Bullying is not only a huge emotional drain on an individual, it's a huge financial drain on businesses. It's easy enough to put a stop to it--bullies need victims and they need bystanders to ignore their bullying, so if we don't put up with bullies, they don't have anyone to bully and the problem is solved.

A new study out of the Netherlands (usual caveats about cultural differences and don't take small number studies--161 people in this case--too seriously) suggests that no matter what victims do, their co-workers will ignore the bullying.

Researchers divided people into two groups and presented them with bullying scenarios and asked how they would respond based on the victim's response.

In the first case, "the victim was proactive, daring the bully to criticise them to their face or demand they cease their behaviour." In the second case, the victim was avoidant. This victim "avoided the situation, by skipping out when the bully entered a room, or by taking sick leave to avoid work entirely."

The researchers thought the bystanders would be more likely to jump in and help the proactive victim. But, it turns out that the bystanders were equally unwilling to help, regardless of how the victim acted.

So, basically, if there's an office bully who puts her sights on you, you're alone. You shouldn't be, of course. Your manager should put a stop to it. (And your manager should have the power to do so.) If your manager is the bully, then her manager should put a stop to it, and the HR department should do everything in their power to stop this ridiculous behavior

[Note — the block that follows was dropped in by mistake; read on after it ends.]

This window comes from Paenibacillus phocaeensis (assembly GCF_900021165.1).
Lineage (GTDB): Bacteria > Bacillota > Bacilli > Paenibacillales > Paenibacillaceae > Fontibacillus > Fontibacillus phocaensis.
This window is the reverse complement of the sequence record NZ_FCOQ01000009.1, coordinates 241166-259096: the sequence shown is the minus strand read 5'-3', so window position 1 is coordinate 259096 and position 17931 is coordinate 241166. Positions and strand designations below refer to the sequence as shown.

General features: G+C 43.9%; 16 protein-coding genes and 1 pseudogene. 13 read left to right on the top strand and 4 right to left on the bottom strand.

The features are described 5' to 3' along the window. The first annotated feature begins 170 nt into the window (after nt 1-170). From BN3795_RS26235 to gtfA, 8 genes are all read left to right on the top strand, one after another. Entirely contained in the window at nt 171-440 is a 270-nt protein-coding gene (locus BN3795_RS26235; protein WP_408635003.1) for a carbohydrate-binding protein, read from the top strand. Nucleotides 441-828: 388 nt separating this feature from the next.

However, real world experience teaches me that this study is probably correct. Whether it's because we assume that a victim somehow brought it on themselves, or because we don't want to be the bully's next victim, or we just flat out don't care about other people, I don't know. But, bullying happens all the time at work (and in school, and at church, and in social groups), and it just keeps continuing.

What do we learn from this? Well, one, if you see bullying, you need to fight your natural impulse to ignore it and deal with the problem head on--especially if you're the bully's manager or HR person. The other is, if you're the victim, it probably won't get better on it's own. So, maybe call it a loss and move on.

That's a horrible thing to say, but if this study reflects reality, it's likely your best move unless the rest of the job is worth the wrath of the office jerk.